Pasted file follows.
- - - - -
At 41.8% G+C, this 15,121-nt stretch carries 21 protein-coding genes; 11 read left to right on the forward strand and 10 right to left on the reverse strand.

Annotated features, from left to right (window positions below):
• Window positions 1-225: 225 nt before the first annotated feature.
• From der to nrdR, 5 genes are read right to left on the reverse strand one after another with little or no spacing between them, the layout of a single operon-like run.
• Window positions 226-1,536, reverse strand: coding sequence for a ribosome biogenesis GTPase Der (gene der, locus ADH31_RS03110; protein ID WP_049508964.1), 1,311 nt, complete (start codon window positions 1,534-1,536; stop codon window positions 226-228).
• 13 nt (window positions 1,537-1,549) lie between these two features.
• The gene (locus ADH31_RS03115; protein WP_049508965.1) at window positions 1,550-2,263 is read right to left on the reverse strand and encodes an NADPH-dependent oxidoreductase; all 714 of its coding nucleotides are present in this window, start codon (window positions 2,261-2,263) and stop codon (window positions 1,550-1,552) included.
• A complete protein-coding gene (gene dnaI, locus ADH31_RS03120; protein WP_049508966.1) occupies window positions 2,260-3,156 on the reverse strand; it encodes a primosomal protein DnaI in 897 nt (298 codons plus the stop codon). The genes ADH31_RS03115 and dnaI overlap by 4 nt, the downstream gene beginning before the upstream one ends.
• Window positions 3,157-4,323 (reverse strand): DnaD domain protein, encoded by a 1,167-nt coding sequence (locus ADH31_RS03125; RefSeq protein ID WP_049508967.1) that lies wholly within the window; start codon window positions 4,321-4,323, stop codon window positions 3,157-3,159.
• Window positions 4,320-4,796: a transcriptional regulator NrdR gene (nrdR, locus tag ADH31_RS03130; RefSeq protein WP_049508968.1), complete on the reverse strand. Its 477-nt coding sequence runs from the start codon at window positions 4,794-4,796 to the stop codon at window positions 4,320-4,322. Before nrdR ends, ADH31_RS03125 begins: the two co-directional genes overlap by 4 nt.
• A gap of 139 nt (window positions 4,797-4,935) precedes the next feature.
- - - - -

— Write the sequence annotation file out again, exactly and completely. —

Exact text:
At 41.8% G+C, this 15,121-nt stretch carries 21 protein-coding genes; 11 read left to right on the forward strand and 10 right to left on the reverse strand.

Annotated features, from left to right (window positions below):
• Window positions 1-225: 225 nt before the first annotated feature.
• From der to nrdR, 5 genes are read right to left on the reverse strand one after another with little or no spacing between them, the layout of a single operon-like run.
• Window positions 226-1,536, reverse strand: coding sequence for a ribosome biogenesis GTPase Der (gene der, locus ADH31_RS03110; protein ID WP_049508964.1), 1,311 nt, complete (start codon window positions 1,534-1,536; stop codon window positions 226-228).
• 13 nt (window positions 1,537-1,549) lie between these two features.
• The gene (locus ADH31_RS03115; protein WP_049508965.1) at window positions 1,550-2,263 is read right to left on the reverse strand and encodes an NADPH-dependent oxidoreductase; all 714 of its coding nucleotides are present in this window, start codon (window positions 2,261-2,263) and stop codon (window positions 1,550-1,552) included.
• A complete protein-coding gene (gene dnaI, locus ADH31_RS03120; protein WP_049508966.1) occupies window positions 2,260-3,156 on the reverse strand; it encodes a primosomal protein DnaI in 897 nt (298 codons plus the stop codon). The genes ADH31_RS03115 and dnaI overlap by 4 nt, the downstream gene beginning before the upstream one ends.
• Window positions 3,157-4,323 (reverse strand): DnaD domain protein, encoded by a 1,167-nt coding sequence (locus ADH31_RS03125; RefSeq protein ID WP_049508967.1) that lies wholly within the window; start codon window positions 4,321-4,323, stop codon window positions 3,157-3,159.
• Window positions 4,320-4,796: a transcriptional regulator NrdR gene (nrdR, locus tag ADH31_RS03130; RefSeq protein WP_049508968.1), complete on the reverse strand. Its 477-nt coding sequence runs from the start codon at window positions 4,794-4,796 to the stop codon at window positions 4,320-4,322. Before nrdR ends, ADH31_RS03125 begins: the two co-directional genes overlap by 4 nt.
• A gap of 139 nt (window positions 4,797-4,935) precedes the next feature.